Leo Brouwer, one of Cuba’s most prestigious musicians, welcomed us at his home for a conversation about the chamber music festival that carries his name. For more than an hour, Leo and his wife Isabelle2 described some of the new features of this year’s festival.
This time we are going to have more attractions than in previous years. More than 300 artists and musicians from 11 countries are participating, with an extremely wide range of compositions and musical genres. We will be in Havana, and will have several performances in Santiago de Cuba (Sept. 24 and 26) and Pinar del Río (Sept. 27). In 2014, perhaps we’ll be able to go to other cities on the island, because our intention is to keep growing, find more talented musicians, show the public new repertoires, and dust off sheet music that, for one reason or another, has not been touched by our musicians.
We knew that jazz, trova, flamenco, electronica, and pop were being included…and we wanted Leo Brouwer to explain to us how all of these genres were joined together in a chamber music festival.
All over the world, symphonic musicians, those from academia, and the major orchestras are still in love with the classics. And I love the classics, but I thought it was necessary, or I should say, essential, for the public and artists to open up to other sounds, to more contemporary proposals.
Prejudice should not exist in music, and the meaning of the festival is to add, not take away from, genres and musicians, much less generations of artists. That is why the event will bring together well-known individuals who have followed very different careers. We like disarranging roles: playing early music with modern instruments, for example. At first it was difficult to convince the musicians to do something different than what they are used to doing, but we’ve managed to do it, and one of the reasons is that our festival has no sense of emulation. We are not interested in the least in having people compete or become caught up in undermining each other. The idea here is to rediscover ourselves, find ourselves again, and get to know each other. These festivals have brought together a large number of professionals, new friends, people who have never seen each other before, who never would have become involved through that magic word, friendship, which makes me so proud, and which is also the meaning of our festival.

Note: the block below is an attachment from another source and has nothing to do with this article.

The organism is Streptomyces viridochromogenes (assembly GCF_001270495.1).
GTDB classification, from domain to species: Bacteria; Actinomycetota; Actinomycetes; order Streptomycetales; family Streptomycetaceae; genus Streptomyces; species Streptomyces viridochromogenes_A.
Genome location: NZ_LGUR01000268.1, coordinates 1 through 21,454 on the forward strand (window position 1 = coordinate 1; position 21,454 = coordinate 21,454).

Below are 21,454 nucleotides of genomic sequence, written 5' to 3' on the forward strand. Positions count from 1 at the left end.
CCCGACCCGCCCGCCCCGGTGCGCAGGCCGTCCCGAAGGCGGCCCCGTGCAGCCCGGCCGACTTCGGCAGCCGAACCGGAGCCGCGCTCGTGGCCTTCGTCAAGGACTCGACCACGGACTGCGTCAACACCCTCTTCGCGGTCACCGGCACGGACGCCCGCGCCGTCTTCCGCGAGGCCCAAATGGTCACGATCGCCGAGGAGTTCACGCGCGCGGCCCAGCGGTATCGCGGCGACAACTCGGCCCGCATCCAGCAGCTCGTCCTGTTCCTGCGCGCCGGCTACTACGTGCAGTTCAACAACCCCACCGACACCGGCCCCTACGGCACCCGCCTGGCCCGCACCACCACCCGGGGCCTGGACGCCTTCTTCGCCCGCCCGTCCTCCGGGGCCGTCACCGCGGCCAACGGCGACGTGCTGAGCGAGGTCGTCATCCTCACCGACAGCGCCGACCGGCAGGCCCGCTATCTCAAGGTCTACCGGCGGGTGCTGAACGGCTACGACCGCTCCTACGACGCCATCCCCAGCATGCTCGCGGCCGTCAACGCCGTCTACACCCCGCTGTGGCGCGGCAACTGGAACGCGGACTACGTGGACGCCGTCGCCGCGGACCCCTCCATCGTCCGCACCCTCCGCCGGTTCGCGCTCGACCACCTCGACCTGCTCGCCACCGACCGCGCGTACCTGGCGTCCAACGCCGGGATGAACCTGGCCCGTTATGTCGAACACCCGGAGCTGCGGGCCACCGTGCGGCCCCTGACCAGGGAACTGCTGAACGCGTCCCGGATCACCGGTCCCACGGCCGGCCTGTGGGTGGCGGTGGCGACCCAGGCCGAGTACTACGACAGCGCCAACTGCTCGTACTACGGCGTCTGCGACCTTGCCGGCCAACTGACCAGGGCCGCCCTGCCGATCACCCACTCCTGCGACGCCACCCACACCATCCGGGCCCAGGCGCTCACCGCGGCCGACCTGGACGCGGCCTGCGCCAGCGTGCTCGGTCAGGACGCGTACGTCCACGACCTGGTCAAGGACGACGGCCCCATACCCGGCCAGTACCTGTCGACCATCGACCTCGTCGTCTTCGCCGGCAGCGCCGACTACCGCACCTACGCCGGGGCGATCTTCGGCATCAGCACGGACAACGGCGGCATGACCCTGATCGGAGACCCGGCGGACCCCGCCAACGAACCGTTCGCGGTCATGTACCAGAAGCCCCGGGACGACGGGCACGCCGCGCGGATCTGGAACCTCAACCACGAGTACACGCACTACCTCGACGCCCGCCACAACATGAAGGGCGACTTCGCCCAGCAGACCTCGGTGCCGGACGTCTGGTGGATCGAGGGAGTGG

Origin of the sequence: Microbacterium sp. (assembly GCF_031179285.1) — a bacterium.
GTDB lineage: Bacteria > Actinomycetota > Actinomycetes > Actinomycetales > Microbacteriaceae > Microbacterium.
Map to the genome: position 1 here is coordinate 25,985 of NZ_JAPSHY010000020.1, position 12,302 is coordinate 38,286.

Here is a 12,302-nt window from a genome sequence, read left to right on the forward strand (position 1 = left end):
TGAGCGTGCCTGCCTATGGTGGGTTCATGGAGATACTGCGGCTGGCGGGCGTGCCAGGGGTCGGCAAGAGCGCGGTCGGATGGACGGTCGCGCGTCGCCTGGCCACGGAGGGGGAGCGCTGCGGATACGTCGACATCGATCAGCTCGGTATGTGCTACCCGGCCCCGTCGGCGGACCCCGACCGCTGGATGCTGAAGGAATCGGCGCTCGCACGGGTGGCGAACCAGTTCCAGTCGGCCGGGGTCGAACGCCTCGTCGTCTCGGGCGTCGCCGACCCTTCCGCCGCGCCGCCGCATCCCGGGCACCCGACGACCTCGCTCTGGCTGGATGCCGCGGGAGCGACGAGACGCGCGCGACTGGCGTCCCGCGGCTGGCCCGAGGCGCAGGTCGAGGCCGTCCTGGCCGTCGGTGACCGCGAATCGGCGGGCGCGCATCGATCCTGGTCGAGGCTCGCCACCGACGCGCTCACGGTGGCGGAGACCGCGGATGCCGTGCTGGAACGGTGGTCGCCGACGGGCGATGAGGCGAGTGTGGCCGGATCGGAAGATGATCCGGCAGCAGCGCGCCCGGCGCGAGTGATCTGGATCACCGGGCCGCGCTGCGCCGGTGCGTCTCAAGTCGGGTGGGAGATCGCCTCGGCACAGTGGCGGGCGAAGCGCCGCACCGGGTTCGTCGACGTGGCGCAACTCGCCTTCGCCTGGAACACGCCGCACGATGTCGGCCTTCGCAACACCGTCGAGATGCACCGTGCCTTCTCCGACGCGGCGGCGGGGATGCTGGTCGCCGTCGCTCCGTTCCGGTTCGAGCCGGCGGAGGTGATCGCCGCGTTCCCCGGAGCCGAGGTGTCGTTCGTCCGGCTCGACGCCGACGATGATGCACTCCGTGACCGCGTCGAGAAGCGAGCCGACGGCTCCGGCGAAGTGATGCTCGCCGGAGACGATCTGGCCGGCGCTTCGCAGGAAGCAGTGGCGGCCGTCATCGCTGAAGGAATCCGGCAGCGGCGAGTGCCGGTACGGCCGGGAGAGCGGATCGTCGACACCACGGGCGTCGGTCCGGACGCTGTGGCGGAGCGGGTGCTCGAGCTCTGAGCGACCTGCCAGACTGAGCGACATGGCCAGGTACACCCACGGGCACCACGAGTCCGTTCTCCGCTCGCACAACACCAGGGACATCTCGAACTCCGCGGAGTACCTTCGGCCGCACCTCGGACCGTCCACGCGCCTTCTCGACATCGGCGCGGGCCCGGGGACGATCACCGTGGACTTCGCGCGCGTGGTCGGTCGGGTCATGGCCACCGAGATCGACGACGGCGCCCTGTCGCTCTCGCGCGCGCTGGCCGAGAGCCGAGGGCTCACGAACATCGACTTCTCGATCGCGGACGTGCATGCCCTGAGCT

Every year, the Leo Brouwer Chamber Music Festival premieres works by great Cuban musicians of the past that leave the public breathless, works that have not often been performed on the island. Does this year’s festival also have premieres?
Of course. Every year we try to get away from the usual repetition of repertories by orchestras. We will have premiere performances of works by 19th century composers from Santiago de Cuba, such as Cratilio Guerra and Laureano Fuentes, the fruit of research by Cuban musicologists led by Miriam Escudero. In Cuba sometimes it is hard to play certain concerts due to a lack of instruments. Until this situation changes, we must be creative. It is important for us to include in our program the works of greats such as Ernesto Lecuona, Alejandro García Caturla and Hubert de Blanck, which are only performed (when they are performed) at academies, and rarely taken to concert halls.